Here we were on the Thames that is the Thames, amidst the down-like

country and all Cockneydom left far behind, and it was jolly!

– William Morris


On the Thames that is the Thames

Kelmscott to Kelmscott, House to Manor, borne

by the water’s shushing windrush, The Ark splits

the Thames along its length. Imagine a family,

two by two: parents and daughters, all stitched

with the same silver-blue threads. Imagine how

the weight of their bodies, their cargo of dreams,

is spread, evenlode, through the wooden chambers

of the boat’s heart. Hear the rise and fall of gentle

rocking-song beneath them: cray-dlecray-dle

What pattern-work must have been printed, briefly,

onto the meniscus as they passed; a stylised ripple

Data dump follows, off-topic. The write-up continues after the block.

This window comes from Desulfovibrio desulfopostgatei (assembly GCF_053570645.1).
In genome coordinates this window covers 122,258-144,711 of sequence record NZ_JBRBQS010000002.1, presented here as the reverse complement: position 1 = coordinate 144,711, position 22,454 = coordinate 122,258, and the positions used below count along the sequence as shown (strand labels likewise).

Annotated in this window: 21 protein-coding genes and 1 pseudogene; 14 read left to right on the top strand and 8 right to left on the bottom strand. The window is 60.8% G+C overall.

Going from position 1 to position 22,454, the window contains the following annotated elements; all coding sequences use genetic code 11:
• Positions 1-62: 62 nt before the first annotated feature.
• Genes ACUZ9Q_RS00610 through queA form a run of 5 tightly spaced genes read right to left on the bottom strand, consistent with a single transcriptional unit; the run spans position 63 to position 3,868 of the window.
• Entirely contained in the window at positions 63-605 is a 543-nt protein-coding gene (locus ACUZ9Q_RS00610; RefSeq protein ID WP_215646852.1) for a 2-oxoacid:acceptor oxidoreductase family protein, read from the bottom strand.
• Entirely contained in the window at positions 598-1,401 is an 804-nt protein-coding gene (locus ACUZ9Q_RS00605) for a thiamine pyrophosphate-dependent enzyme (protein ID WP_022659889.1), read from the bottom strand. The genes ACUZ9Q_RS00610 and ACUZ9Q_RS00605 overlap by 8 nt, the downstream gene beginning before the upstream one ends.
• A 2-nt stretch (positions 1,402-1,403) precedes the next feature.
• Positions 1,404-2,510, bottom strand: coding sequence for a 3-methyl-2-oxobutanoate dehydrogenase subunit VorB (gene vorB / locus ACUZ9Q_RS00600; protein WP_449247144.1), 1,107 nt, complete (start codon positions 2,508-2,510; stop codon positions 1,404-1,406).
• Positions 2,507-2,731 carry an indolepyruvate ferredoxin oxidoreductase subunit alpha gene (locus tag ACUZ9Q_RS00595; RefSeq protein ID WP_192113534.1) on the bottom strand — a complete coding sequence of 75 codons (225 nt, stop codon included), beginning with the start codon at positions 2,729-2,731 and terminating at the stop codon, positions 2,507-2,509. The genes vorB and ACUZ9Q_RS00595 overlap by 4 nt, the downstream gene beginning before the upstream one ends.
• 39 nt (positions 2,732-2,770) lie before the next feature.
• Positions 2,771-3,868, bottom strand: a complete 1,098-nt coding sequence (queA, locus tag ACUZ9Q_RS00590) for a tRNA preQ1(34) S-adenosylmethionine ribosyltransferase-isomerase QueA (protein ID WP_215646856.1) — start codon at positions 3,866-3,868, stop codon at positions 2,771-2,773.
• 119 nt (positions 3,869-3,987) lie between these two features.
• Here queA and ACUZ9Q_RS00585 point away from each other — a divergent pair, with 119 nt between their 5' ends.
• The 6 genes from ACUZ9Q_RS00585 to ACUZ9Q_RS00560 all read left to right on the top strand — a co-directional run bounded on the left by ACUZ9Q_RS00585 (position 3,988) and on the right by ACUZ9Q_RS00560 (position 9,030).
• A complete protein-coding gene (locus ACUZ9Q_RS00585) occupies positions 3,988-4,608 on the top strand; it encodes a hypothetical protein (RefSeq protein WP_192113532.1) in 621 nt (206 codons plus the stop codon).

of petals, a wandle of bramble and vine making

a lea below their bow. Imagine the travellers,

suspended medway between banks, their craft

a brown leaf on green stem, craning west-wey.

The river asks nothing of them, seeks news from

nowhere as its accent rolls from glottal-stopped

cockney to lodden-soft burr. You will soon be

home, Thames sings to itself as much as to those

it carries. You will soon be home, from home.




‘On the Thames that is the Thames’ was written in 2019 as a commission for the Pre-Raphaelite Society, after viewing an exhibition about William Morris and the River Thames at the River and Rowing Museum in Henley. In 1880 the Morris family (parents William and Jane, and daughters May and Jenny) travelled by houseboat (‘The Ark’) on the Thames from their London home, Kelmscott House in Hammersmith, to their Oxfordshire home, Kelmscott Manor. This poem contains the names of eight Morris designs named after Thames tributaries. Can you spot them all?


© Sarah Doyle